Michigan Court of Appeals Issues Opinion for Publication Allowing a Tenant to Appeal Property Tax Assessment for a Shopping Center
Spartan Stores, Inc. v Grand Rapids, 2014 Mich App LEXIS 2110 (2014), interpreted the meaning of a "party in interest" under MCL 205.735a(6), which is a part of the Tax Tribunal Act. Under the Act, only a "party in interest" with respect to a particular property may file a petition with the Michigan Tax Tribunal challenging the assessed value of such property. The Court held that a "party in interest" under the statute "includes persons or entities with a property interest in the property being assessed." Therefore, Family Fare, LLC, which leased space in a shopping center to operate a grocery store, was entitled to pursue its appeal. Spartan Stores, Inc., which was the ultimate parent entity for a series of wholly owned subsidiaries that owned Family Fare, was not authorized to pursue the appeal because it lacked a property interest. The Court rejected the City's argument that "only property owners or their agents, not leaseholders, may be considered a 'party in interest.'" The Court's rationale supporting its decision is that "(1) the plain meaning of the statute mandates this result; and (2) the stated purpose of MCL 205.735a is to remove procedural barriers in property-tax disputes involving specifically defined businesses, and defining the term 'party in interest' to mean 'persons or entities with a property interest in the property being assessed' effectuates this aim." While the holding only specifically addressed a tenant, its scope is wide and should include other classes of property interest including a mortgage, easement or life estate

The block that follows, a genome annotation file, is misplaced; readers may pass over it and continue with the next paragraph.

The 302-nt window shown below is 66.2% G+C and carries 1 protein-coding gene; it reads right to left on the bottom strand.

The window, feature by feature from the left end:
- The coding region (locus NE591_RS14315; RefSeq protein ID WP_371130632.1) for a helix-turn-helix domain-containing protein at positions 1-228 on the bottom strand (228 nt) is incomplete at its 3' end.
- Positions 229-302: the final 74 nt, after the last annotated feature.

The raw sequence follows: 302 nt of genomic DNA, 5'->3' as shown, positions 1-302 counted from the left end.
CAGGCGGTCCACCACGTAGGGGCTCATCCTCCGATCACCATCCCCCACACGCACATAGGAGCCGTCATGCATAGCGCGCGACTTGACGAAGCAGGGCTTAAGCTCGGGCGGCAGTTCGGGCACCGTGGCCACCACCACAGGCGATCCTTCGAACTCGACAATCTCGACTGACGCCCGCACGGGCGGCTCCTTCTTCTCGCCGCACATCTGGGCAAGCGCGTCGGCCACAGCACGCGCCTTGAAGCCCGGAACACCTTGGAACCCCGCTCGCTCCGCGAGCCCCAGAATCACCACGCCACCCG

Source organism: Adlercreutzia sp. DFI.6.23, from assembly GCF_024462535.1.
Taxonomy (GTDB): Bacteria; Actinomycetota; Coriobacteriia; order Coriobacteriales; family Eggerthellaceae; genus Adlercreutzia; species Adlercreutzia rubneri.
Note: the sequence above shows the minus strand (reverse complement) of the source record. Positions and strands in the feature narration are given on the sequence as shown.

Family Fare was motivated to pursue the tax appeal because it was "responsible for 78.71 percent of the shopping center's taxes." Thus, Family Fare's lease embodied the typical commercial provision treating property taxes as a pass-through expense.
Under the City's rejected argument, a lease or later agreement must affirmatively create an agency relationship to allow a tenant to appeal property taxes. Based on the Court's decision, a landlord must affirmatively prohibit a tenant from appealing the property taxes to prevent it. Thus, silence about the issue in a lease will allow tenants to pursue a property tax appeal.
While the ruling should induce both landlords and tenants to evaluate the property tax recapture provisions in their leases, this is likely the rare ruling that helps tenants while providing little or no detriment to landlords since everybody benefits from reduced property taxes. Tenants leasing entire properties or anchor tenants are the primary beneficiaries of this ruling since they likely have a greater motivation to appeal the taxes than the landlord. In many situations, a key negotiating point may focus on a tenant's demand that it receive some additional credit for the expense of successfully pursuing an appeal.
Stephon B. Bagne is a member based in Clark Hill's Detroit office. This decision represents an intersection of two of his primary practice areas, commercial lease enforcement and real estate valuation issues including property tax appeals and eminent domain.
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